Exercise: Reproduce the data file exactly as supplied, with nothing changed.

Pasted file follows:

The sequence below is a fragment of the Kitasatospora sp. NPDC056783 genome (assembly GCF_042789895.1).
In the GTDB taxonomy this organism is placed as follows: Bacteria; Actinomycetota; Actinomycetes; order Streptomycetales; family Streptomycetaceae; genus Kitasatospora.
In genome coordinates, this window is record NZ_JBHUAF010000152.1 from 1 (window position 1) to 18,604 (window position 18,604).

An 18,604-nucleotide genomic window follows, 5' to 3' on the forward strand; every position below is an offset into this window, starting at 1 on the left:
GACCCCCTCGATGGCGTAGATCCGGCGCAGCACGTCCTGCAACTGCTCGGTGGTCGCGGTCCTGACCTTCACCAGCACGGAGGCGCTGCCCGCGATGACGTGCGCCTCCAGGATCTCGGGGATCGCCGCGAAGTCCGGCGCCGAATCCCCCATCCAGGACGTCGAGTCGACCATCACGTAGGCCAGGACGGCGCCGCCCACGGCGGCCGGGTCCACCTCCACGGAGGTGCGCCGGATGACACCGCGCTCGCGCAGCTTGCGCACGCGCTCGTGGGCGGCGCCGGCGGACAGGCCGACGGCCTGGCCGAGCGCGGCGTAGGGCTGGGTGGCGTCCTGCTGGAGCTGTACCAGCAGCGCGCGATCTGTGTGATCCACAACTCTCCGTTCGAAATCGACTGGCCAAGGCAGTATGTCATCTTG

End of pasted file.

The sequence below is a fragment of the Kitasatospora sp. NPDC056783 genome (assembly GCF_042789895.1).
In the GTDB taxonomy this organism is placed as follows: Bacteria; Actinomycetota; Actinomycetes; order Streptomycetales; family Streptomycetaceae; genus Kitasatospora.
In genome coordinates, this window is record NZ_JBHUAF010000152.1 from 1 (window position 1) to 18,604 (window position 18,604).

An 18,604-nucleotide genomic window follows, 5' to 3' on the forward strand; every position below is an offset into this window, starting at 1 on the left:
GACCCCCTCGATGGCGTAGATCCGGCGCAGCACGTCCTGCAACTGCTCGGTGGTCGCGGTCCTGACCTTCACCAGCACGGAGGCGCTGCCCGCGATGACGTGCGCCTCCAGGATCTCGGGGATCGCCGCGAAGTCCGGCGCCGAATCCCCCATCCAGGACGTCGAGTCGACCATCACGTAGGCCAGGACGGCGCCGCCCACGGCGGCCGGGTCCACCTCCACGGAGGTGCGCCGGATGACACCGCGCTCGCGCAGCTTGCGCACGCGCTCGTGGGCGGCGCCGGCGGACAGGCCGACGGCCTGGCCGAGCGCGGCGTAGGGCTGGGTGGCGTCCTGCTGGAGCTGTACCAGCAGCGCGCGATCTGTGTGATCCACAACTCTCCGTTCGAAATCGACTGGCCAAGGCAGTATGTCATCTTG